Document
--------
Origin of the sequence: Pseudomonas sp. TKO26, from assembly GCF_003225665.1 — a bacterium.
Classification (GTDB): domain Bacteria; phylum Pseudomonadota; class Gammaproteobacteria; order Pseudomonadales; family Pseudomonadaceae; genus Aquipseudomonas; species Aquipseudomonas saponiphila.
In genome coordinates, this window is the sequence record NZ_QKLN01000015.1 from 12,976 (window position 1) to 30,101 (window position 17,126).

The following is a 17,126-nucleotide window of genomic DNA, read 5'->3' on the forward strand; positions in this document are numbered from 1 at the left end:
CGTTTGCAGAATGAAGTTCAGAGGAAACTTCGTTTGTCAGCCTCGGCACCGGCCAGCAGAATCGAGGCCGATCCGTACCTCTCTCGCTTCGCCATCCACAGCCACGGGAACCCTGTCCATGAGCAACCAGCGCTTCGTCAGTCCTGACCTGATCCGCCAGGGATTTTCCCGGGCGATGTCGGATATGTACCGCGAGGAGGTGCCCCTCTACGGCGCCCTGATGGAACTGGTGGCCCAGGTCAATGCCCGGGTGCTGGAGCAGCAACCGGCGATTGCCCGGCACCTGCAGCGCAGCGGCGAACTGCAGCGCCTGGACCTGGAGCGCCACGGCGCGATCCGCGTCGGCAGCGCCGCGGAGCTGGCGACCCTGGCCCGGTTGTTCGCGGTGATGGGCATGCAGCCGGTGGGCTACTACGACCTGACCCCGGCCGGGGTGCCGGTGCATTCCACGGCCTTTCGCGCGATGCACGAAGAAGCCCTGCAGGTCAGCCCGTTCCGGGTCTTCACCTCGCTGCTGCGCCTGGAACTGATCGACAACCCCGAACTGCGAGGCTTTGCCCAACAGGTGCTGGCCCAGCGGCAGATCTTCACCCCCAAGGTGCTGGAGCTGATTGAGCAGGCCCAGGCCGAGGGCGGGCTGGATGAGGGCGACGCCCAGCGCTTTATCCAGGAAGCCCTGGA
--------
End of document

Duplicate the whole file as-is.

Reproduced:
Origin of the sequence: Pseudomonas sp. TKO26, from assembly GCF_003225665.1 — a bacterium.
Classification (GTDB): domain Bacteria; phylum Pseudomonadota; class Gammaproteobacteria; order Pseudomonadales; family Pseudomonadaceae; genus Aquipseudomonas; species Aquipseudomonas saponiphila.
In genome coordinates, this window is the sequence record NZ_QKLN01000015.1 from 12,976 (window position 1) to 30,101 (window position 17,126).

The following is a 17,126-nucleotide window of genomic DNA, read 5'->3' on the forward strand; positions in this document are numbered from 1 at the left end:
CGTTTGCAGAATGAAGTTCAGAGGAAACTTCGTTTGTCAGCCTCGGCACCGGCCAGCAGAATCGAGGCCGATCCGTACCTCTCTCGCTTCGCCATCCACAGCCACGGGAACCCTGTCCATGAGCAACCAGCGCTTCGTCAGTCCTGACCTGATCCGCCAGGGATTTTCCCGGGCGATGTCGGATATGTACCGCGAGGAGGTGCCCCTCTACGGCGCCCTGATGGAACTGGTGGCCCAGGTCAATGCCCGGGTGCTGGAGCAGCAACCGGCGATTGCCCGGCACCTGCAGCGCAGCGGCGAACTGCAGCGCCTGGACCTGGAGCGCCACGGCGCGATCCGCGTCGGCAGCGCCGCGGAGCTGGCGACCCTGGCCCGGTTGTTCGCGGTGATGGGCATGCAGCCGGTGGGCTACTACGACCTGACCCCGGCCGGGGTGCCGGTGCATTCCACGGCCTTTCGCGCGATGCACGAAGAAGCCCTGCAGGTCAGCCCGTTCCGGGTCTTCACCTCGCTGCTGCGCCTGGAACTGATCGACAACCCCGAACTGCGAGGCTTTGCCCAACAGGTGCTGGCCCAGCGGCAGATCTTCACCCCCAAGGTGCTGGAGCTGATTGAGCAGGCCCAGGCCGAGGGCGGGCTGGATGAGGGCGACGCCCAGCGCTTTATCCAGGAAGCCCTGGA